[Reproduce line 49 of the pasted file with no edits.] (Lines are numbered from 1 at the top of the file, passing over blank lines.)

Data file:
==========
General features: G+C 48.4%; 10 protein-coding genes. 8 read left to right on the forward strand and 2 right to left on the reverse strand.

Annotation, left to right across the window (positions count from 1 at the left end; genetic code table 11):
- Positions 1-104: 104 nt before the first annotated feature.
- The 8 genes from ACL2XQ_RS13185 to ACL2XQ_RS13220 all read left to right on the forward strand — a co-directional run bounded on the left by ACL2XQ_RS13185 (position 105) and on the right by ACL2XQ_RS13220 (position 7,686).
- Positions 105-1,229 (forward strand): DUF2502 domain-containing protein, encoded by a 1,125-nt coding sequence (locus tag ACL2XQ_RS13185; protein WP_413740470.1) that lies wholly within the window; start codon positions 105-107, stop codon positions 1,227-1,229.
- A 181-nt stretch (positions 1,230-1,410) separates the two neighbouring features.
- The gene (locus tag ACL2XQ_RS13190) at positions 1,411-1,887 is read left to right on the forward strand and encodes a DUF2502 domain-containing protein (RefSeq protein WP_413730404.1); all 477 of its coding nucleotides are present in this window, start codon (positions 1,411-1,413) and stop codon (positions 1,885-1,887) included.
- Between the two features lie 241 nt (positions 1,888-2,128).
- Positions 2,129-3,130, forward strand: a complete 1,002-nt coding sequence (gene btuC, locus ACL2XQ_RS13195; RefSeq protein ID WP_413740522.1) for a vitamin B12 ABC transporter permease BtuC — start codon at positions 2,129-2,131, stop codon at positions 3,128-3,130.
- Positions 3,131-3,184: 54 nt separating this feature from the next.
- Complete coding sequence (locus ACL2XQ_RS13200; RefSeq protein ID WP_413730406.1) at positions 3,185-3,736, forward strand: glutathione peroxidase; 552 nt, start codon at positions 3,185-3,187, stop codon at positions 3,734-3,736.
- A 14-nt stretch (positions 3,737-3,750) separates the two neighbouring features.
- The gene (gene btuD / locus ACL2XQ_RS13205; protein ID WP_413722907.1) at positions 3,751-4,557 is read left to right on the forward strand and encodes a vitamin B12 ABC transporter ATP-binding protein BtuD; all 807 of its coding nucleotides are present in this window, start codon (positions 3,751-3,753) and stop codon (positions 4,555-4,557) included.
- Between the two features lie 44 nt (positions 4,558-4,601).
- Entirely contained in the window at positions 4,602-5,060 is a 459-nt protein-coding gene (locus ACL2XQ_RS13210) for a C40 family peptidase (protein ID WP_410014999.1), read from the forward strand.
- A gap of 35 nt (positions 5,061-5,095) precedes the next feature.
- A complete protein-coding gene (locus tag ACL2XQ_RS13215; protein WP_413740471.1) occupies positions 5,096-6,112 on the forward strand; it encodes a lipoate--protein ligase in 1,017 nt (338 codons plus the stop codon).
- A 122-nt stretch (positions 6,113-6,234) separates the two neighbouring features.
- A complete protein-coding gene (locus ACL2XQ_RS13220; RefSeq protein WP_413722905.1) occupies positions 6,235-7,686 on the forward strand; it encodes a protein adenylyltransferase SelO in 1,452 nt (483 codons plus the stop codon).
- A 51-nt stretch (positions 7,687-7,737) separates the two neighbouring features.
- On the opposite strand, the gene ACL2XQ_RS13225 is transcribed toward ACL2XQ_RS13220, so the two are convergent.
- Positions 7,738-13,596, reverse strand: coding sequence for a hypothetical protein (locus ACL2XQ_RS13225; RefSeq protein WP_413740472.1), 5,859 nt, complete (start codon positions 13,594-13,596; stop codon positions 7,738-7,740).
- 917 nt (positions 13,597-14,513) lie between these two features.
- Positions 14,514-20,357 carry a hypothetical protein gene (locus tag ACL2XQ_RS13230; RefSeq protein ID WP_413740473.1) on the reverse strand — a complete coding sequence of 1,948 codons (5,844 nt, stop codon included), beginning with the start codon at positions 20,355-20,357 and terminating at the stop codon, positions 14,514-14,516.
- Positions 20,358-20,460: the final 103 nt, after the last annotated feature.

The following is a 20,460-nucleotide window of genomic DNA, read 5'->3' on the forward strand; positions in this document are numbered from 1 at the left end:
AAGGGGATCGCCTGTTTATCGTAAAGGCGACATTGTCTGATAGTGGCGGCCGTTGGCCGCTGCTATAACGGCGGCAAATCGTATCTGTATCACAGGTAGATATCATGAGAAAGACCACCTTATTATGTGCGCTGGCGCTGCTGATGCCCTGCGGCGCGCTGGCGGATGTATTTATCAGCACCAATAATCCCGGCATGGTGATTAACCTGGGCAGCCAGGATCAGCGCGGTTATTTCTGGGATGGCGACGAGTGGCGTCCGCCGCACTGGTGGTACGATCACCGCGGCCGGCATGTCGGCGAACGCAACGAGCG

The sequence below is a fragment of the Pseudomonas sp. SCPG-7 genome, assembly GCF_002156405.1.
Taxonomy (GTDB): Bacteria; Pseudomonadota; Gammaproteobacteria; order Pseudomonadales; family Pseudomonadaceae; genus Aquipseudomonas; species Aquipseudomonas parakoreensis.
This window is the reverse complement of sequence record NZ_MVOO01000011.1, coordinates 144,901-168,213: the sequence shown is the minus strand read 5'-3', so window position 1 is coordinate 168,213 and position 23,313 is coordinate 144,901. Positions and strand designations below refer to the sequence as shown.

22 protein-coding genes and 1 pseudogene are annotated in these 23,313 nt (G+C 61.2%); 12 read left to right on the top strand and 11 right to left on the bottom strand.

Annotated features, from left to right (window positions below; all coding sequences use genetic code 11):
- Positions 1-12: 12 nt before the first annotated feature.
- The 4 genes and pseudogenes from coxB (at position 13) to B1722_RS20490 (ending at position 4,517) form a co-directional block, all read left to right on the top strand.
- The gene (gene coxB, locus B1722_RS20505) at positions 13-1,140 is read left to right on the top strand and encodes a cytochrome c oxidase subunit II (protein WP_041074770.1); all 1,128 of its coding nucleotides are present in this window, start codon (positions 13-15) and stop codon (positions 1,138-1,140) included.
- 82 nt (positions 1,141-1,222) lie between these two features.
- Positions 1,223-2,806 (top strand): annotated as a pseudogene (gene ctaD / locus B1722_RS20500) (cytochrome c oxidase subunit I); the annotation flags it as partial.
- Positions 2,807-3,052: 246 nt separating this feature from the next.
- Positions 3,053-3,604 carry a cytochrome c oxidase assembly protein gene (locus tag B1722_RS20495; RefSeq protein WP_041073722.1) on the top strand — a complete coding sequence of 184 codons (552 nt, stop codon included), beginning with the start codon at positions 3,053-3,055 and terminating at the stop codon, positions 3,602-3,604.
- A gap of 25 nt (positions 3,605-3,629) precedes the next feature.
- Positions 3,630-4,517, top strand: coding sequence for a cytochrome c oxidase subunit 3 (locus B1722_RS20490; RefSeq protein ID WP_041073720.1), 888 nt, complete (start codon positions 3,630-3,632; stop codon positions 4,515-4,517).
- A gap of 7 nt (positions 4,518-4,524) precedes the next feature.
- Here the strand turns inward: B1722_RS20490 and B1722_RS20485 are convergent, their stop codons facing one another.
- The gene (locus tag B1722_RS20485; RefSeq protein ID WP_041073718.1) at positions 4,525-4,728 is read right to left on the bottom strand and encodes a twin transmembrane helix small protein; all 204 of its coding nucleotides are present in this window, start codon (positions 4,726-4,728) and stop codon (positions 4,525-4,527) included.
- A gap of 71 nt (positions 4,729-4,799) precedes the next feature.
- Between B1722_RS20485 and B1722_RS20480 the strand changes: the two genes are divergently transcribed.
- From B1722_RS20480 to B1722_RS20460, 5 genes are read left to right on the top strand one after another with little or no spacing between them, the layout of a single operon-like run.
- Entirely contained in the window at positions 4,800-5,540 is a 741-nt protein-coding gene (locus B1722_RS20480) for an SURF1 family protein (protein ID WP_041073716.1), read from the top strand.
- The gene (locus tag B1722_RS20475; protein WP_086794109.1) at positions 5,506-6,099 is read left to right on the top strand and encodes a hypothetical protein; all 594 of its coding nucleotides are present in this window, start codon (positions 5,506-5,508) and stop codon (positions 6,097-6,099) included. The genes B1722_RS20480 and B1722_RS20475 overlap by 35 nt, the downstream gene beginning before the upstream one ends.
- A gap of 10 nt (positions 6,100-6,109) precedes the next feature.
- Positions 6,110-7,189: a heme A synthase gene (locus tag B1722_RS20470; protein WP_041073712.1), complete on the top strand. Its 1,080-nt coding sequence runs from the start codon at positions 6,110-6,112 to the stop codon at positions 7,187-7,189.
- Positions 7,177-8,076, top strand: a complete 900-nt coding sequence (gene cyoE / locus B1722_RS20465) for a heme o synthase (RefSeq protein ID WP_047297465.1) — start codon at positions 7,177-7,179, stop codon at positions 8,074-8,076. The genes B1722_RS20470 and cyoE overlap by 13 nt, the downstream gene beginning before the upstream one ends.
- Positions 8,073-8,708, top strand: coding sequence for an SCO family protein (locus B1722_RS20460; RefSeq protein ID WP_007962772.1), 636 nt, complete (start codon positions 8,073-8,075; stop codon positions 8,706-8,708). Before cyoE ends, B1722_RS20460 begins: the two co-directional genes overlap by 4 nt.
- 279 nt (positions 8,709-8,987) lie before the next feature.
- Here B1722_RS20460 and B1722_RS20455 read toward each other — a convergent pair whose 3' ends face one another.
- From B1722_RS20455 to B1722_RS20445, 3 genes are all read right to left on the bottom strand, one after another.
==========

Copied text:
- The gene (locus tag B1722_RS20475; protein WP_086794109.1) at positions 5,506-6,099 is read left to right on the top strand and encodes a hypothetical protein; all 594 of its coding nucleotides are present in this window, start codon (positions 5,506-5,508) and stop codon (positions 6,097-6,099) included. The genes B1722_RS20480 and B1722_RS20475 overlap by 35 nt, the downstream gene beginning before the upstream one ends.